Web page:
Indeed, there isn’t much about the new Secretary of State for the Environment that seems terribly environmental.  In 2011 she supported government plans (later abandoned) to sell off Britain’s forests; and in 2012 and 2016 she voted against setting targets for the limiting of Britain’s carbon emissions.  And as late as 2015, she was asking ministers at the Department of Energy and Climate Change if climate change actually ‘existed’.  (By the way, this Cameron-era ‘Department of Energy and Climate Change’ has now been replaced by the ‘Department of Business, Energy and Industrial Strategy’.  Which is a clue to the priority that the new regime gives to combatting climate change: none, probably.)

 

© The Daily Telegraph 

 

Then there’s Liam Fox.  Back in 2011, Fox had to resign from his job as David Cameron’s Defence Secretary when it became apparent that a businessman and lobbyist called Adam Werrity was accompanying him to Ministry of Defence meetings and on overseas trips.  Werrity had neither security clearance nor any ministerial responsibility.  But he was Fox’s friend; and Fox saw no reason why his old chum shouldn’t be allowed to exploit his position to network with politicians, diplomats, contractors and financiers.  One wonders how many spivs and chancers will be accompanying the newly-rehabilitated Fox on his travels as Secretary of State for International Trade.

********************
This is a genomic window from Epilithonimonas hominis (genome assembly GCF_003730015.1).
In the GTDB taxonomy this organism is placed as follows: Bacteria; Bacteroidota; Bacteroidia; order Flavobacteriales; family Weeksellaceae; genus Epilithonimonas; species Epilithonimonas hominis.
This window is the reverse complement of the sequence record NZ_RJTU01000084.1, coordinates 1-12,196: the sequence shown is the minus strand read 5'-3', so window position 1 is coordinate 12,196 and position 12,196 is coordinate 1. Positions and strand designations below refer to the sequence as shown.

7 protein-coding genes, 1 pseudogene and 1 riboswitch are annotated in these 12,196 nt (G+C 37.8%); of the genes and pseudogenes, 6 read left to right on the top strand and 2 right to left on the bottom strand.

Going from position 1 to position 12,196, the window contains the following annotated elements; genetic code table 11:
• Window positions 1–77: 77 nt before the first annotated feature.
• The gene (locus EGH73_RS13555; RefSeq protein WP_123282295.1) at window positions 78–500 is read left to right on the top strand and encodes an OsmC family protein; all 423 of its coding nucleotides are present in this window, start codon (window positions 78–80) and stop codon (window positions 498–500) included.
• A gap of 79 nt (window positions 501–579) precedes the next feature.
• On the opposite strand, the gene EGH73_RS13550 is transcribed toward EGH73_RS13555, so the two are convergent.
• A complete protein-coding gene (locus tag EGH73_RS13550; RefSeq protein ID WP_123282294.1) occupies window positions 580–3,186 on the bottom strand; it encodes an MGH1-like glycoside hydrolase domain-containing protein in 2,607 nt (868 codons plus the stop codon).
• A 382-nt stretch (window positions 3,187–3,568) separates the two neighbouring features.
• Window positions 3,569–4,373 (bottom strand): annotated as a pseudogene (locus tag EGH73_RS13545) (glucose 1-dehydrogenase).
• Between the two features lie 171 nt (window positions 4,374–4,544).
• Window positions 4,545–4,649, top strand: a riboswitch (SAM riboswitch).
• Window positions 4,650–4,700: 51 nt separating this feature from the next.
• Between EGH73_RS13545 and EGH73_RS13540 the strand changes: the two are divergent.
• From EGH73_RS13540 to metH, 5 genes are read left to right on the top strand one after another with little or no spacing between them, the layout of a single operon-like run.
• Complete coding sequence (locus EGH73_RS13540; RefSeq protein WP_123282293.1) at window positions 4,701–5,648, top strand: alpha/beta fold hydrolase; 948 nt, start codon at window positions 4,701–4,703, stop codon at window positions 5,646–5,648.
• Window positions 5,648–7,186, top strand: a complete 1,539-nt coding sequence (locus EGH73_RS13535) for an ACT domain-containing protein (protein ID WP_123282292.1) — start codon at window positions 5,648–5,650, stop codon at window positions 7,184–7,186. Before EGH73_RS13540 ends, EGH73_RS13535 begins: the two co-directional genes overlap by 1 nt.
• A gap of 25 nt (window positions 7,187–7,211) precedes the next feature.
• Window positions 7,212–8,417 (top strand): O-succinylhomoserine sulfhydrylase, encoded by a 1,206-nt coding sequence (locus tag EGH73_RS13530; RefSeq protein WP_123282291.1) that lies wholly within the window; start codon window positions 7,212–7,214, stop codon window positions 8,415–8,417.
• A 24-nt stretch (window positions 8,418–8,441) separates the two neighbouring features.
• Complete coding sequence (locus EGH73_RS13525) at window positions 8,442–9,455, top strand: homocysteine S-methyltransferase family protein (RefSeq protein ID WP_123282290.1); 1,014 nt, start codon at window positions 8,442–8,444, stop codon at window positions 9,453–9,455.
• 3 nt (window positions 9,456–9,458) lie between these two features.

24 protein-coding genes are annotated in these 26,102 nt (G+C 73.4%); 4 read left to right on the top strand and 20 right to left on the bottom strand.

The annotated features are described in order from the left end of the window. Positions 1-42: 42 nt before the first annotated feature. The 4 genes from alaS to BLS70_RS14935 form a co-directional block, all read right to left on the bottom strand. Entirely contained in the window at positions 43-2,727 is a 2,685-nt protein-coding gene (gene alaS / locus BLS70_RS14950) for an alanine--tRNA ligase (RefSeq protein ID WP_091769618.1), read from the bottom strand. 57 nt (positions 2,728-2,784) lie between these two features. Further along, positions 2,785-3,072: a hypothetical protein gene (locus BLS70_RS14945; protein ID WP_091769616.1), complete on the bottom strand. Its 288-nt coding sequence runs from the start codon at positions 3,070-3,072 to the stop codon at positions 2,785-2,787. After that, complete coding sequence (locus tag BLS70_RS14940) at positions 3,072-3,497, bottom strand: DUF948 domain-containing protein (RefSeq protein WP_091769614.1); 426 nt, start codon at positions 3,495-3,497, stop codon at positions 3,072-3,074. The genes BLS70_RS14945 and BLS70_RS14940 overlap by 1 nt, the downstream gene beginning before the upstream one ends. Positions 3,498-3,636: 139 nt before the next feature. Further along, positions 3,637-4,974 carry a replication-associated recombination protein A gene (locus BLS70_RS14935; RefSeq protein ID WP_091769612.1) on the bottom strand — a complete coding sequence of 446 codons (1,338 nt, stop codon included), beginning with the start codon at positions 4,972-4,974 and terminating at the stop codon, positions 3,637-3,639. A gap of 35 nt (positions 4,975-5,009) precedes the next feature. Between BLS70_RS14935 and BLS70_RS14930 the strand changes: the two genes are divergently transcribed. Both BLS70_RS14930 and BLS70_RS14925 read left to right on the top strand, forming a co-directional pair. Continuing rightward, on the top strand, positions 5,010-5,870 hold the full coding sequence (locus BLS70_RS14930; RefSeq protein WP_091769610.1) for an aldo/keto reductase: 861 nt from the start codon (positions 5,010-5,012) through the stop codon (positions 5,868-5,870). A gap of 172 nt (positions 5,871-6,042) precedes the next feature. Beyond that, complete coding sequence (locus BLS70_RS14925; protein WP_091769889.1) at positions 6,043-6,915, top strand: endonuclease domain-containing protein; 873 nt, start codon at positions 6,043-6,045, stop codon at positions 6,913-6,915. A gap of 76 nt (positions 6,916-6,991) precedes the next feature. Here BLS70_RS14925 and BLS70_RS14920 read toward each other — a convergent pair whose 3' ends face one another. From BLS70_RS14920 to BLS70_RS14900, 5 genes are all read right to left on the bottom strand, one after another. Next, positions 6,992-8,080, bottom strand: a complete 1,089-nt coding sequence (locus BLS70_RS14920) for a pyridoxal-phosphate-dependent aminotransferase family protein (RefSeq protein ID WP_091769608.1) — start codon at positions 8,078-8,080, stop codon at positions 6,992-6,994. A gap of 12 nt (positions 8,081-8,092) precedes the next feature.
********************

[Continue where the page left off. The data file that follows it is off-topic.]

Regarding Boris Johnson’s elevation to the role of Foreign Secretary…  Well, I feel I have already written far more on this blog about Boris Johnson than the brain-addled baboon actually warrants.  But really?  What was Theresa May thinking?  Did she believe that by making Johnson the voice of Britain on the international stage, foreign governments would find his bumbling, posh-idiot shtick amusing and forgive Britain for all the disruption it’s caused recently?